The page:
Failure hurts, but the true shortcoming results from not realizing and correcting your past mistakes.
Maybe injuries ruined your chances of winning your league. Perhaps some unforeseen flukes (Cliff Lee’s win total) did you in.
Or maybe you need to make adjustments next year that correct some unfavorable outcomes from this season.
Did your decision to forgo a top first baseman hamper your home run total? Are you kicking yourself for taking a catcher other than Buster Posey in the early rounds? When you stuck to your plan to wait on pitching despite a lengthy run on starters in the early rounds, how did your staff turn out?
Analyze every nook and cranny from this year to avoid making the same error twice.
Don't Grow Attached to Past Keepers
I gave Chase Utley one more chance. Why in the world did I keep Chase Utley?
In a 10-team roto league that allots each team 10 keepers, I protected Utley over better options like Billy Butler out of loyalty to Utley’s outstanding production over the years.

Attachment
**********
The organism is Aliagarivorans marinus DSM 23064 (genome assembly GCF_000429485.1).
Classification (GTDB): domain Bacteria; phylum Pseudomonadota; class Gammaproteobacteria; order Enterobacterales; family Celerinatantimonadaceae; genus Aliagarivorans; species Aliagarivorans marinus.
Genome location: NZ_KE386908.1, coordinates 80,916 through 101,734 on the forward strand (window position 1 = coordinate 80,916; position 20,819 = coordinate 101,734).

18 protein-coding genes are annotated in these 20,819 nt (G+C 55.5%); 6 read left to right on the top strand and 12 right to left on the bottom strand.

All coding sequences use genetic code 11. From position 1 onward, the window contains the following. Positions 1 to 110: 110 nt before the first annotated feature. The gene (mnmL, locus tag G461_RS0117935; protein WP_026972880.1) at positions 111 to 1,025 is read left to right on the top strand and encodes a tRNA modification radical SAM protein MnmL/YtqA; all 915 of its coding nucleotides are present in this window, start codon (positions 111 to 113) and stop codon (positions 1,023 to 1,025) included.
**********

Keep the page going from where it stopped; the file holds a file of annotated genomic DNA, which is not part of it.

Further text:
Utley was part of a perfect storm for my team during his peak years that netted me some first-place finishes. Lately, the team and Utley have struggled to return to its past splendor.
Some big-name players might have served proudly for your keeper squad over the years, but that doesn’t mean that they are still your best options.
I’m sure you shared plenty of fond memories with Ichiro, Michael Young and Josh Beckett, but it’s time to clear out the aging veterans for some flesh blood.
Don't Give Up on Slumping Young Stars
Some young players have greatly tested their fantasy owners’ patience with infuriating seasons. While these owners might be chomping at the bits to part ways with their disappointing young guns, that anger will only increase when you watch Justin Upton dominate for another team next year.
Just ask anyone foolish enough to surrender Jason Heyward’s rights in 2012.
Eric Hosmer and Brett Lawrie entered 2012 as the darlings of keeper and re-draft leagues, but both failed to touch the surface of everyone’s wild expectations. Remember why fans and experts saw so much promise in Hosmer and Lawrie. Neither is done by a long shot.
Owners who abandon a potential superstar after one subpar season will live to regret their impatience.
Trade One-Year Wonders